Thursday, July 9, 2015

Art and Fashion

The National Portrait Gallery collection at the Smithsonian Institute in Washington DC includes more than hundred thousands of portrait records. Long-time ago before the narcissist’ ‘selfies’ were taken with one press of the button on the mobile phone and cameras were invented, upper class citizens requested to make a portrait to preserve the image of the notable Americans, notable American subjects, and also made by notable American artists. The significance of the assessment of importance of portraiture is in the great value of the images that able to bring alive the expressions of identity, the detail-oriented costumes of the historical period, with such amazing quality that unfolds every piece of fabric, the purple velvet of the rich businessman’s jacket, and the blue and red with golden d├ęcor of generals’ uniforms, and the softness of lace and shines of the ribbons, skilled needlework, etc.

Paint and the needle; artist always have been inspired to paint, draw and sculpt beautiful women in the clothes they wore. Many times, fashion designers got inspiration from artists’ work or artistic movements and incorporated their artwork ideas into their fashion designs. Women were looking at themselves at the mirrors, with other mirror behind to reflect the back of her head to demonstrate to us the 3-D image of great natural expressions, full wardrobe, jewelry and the fashion accessories of the historic period. There is an ancient belief that mirrors cannot lie: “Looking-glass upon the wall, who is fairest of us all?” (Grimm & Grimm, 1882) The mirror is the antipode of the musk, because mirrors accurately reflect the truth, the beauty, and our morality.

Almost hundred years ago, Ethel Traphagen, one of the first American female fashion designer and the 1911th New York Times first-prize evening dress winner, got inspired from an American painter, James Whistler. James Whistler originally was trained in Paris and later lived in London. He was influenced by the work of French Impressionists by the Japanese woodblock prints. He used smoky colors in night-time scenes to create the mysterious effects in his Nocturne paintings. Ethel Traphagen had been motivated and stimulated by one of these scenes and used the image to design a dress of blue chiffon layered over putty hue colored silk. Elizabeth Hawes was another well-known figure in the fashion industry in the 1930s. She traveled to Paris and lived above the Shakespeare and Company bookstore, a place where many talented people such as Ernest Hemingway and George Gershwin borrowed books and mingled and met other people. Elizabeth Hawes wanted her clothes to move as three-dimensional mobiles that her friend and artist Alexander Calder created. She was not shy to incorporate the abstract elements from Spanish artist Joan Miro used in his paintings in her capes and vests. O’ yes, these ladies knew how manipulate the data, and create the compositional interpretation from one media into another.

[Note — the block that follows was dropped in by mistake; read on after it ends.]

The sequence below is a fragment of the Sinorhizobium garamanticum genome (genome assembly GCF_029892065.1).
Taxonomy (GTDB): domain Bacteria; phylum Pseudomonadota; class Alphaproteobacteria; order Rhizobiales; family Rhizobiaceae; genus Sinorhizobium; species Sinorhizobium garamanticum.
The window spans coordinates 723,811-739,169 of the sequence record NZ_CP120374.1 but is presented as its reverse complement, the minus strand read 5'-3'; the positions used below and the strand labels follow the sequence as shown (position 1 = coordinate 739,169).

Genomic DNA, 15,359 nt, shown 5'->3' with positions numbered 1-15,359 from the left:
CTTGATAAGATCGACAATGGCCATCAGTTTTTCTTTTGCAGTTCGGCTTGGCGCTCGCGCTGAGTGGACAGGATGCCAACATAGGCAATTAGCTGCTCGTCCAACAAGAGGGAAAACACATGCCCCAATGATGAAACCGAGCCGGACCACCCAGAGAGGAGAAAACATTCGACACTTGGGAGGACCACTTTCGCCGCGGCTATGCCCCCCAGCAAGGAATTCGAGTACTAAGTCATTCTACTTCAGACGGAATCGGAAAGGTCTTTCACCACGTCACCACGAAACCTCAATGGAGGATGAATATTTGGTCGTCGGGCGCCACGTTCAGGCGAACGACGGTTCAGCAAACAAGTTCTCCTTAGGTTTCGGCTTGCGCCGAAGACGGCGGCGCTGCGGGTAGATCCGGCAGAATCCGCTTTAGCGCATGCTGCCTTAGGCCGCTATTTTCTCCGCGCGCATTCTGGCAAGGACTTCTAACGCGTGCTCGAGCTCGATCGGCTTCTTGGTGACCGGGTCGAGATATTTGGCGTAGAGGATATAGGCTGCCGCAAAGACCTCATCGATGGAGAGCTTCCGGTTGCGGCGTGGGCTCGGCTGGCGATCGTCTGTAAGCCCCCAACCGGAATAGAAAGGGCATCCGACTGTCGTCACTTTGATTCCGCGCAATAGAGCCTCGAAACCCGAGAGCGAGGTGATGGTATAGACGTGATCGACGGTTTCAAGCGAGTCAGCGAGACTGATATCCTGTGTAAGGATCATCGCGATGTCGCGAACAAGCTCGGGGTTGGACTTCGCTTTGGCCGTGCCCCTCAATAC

The fashion industry is almost like the iceberg as we can see on the runways as the above the water the strong, confident and beautiful part of it to pleasure our eye-view. But beneath the iceberg is hidden underwater world the hard-work of sketching the ideas, drawing and cutting patterns to create sample garments, select fabrics and trimmings, dressmaking and  tailoring principles, fitting and modifying the finished garment, teamwork, communication, marketing and more. People say it is only in the dictionary, the word ‘success’ comes before the word ‘work.’ Beneath the industry iceberg standing influential individuals that are ready to change characteristics and preferences, create new styles and trends of chic and practicality by attracting consumers to buy their outfits, and matching accessories.

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